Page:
days after the date of this prospectus, to purchase up to 600,000 additional
shares of common stock at the public offering price, less the underwriting
discounts set forth on the cover page of this prospectus. The underwriters may
exercise such option solely to cover over-allotments, if any, made in connection
with this offering. To the extent that the underwriters exercise this option,
each underwriter will become obligated, subject to conditions, to purchase
approximately the same percentage of additional shares of common stock as the
number of shares of common stock to be purchased by it in the above table bears
to the total number of shares of common stock offered hereby. We will be
obligated, pursuant to the option, to sell these additional shares of common
stock to the underwriters to the extent the option is exercised. If any
additional shares of common stock are purchased, the underwriters will offer the
additional shares on the same terms as those on which the other shares are being
offered.
    
 
   
    The underwriting fee is equal to the public offering price per share of
common stock less the amount paid by the underwriters to us per share of common
stock. The underwriting fee
    
 
                                       80

<PAGE>
   
is currently expected to be approximately 7% of the initial public offering
price. We have agreed to pay the underwriters the following fees, assuming
either no exercise or full exercise by the underwriters of the underwriters'
over-allotment option:
    
 

<TABLE>
<CAPTION>
                                                                          TOTAL FEES
                                                         ---------------------------------------------
                                                          WITHOUT EXERCISE OF    WITH FULL EXERCISE OF
                                         FEE PER SHARE   OVER-ALLOTMENT OPTION   OVER-ALLOTMENT OPTION
                                         -------------   ---------------------   ---------------------
<S>                                      <C>             <C>                     <C>
Fees paid by Omnicell.com..............       $                 $                      $
</TABLE>

 
    In addition, we estimate that our share of the total expenses of this
offering, excluding underwriting discounts and commissions, will be
approximately $          .
 
    We have agreed to indemnify the underwriters against some specified types of
liabilities, including liabilities under the Securities Act, and to contribute
to payments the underwriters may be required to make in respect of any of these
liabilities.
 
    Each of our officers and directors, and substantially all of our
stockholders and holders of options and warrants to purchase our stock, have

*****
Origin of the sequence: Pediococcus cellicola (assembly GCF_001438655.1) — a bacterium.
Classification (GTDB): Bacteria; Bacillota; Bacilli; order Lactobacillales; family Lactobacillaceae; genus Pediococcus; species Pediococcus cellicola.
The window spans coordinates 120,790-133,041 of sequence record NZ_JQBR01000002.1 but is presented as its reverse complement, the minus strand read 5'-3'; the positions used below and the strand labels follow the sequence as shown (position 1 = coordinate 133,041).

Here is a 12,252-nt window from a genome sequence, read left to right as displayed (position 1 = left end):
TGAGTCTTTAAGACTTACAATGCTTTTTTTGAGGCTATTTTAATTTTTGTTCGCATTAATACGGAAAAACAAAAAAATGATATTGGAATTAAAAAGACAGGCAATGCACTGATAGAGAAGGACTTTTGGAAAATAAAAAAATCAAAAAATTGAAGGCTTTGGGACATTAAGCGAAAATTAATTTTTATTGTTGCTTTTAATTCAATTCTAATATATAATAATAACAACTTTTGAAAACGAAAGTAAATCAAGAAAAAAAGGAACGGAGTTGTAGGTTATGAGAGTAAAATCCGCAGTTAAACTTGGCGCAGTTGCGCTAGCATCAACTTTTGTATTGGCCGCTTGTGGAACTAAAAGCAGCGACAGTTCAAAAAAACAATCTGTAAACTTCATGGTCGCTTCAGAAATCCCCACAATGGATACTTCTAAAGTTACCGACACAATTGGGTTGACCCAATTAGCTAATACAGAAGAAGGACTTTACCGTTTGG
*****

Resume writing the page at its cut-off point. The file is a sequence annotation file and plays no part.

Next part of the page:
agreed not to offer, sell, contract to sell or otherwise dispose of, or enter
into any transaction that is designed to, or could be expected to, result in the
disposition of any shares of our common stock or other securities convertible
into or exchangeable or exercisable for shares of our common stock or
derivatives of our common stock owned by these persons prior to this offering or
common stock issuable upon exercise of options or warrants held by these persons
for a period of 180 days after the effective date of the registration statement
of which this prospectus is a part without the prior written consent of the
registration statement of which this prospectus is a part without the prior
written consent of Deutsche Bank Securities Inc. This consent may be given at
any time without public notice. We have entered into a similar agreement with
the representatives of the underwriters. There are no agreements between the
representatives and any of our stockholders or affiliates releasing them from
these lock-up agreements prior to the expiration of the 180-day period.
 
    The representatives of the underwriters have advised us that the
underwriters do not intend to confirm sales to any account over which they
exercise discretionary authority.
 
    In order to facilitate the offering of our common stock, the underwriters
may engage in transactions that stabilize, maintain or otherwise affect the
market price of our common stock. Specifically, the underwriters may over-allot
shares of our common stock in connection with this offering, thus creating a
short position in our common stock for their own account. A short position
results when an underwriter sells more shares of common stock than that
underwriter is committed to purchase. Additionally, to cover these
over-allotments or to stabilize the market price of our common stock, the
underwriters may bid for, and purchase, shares of our common stock in the open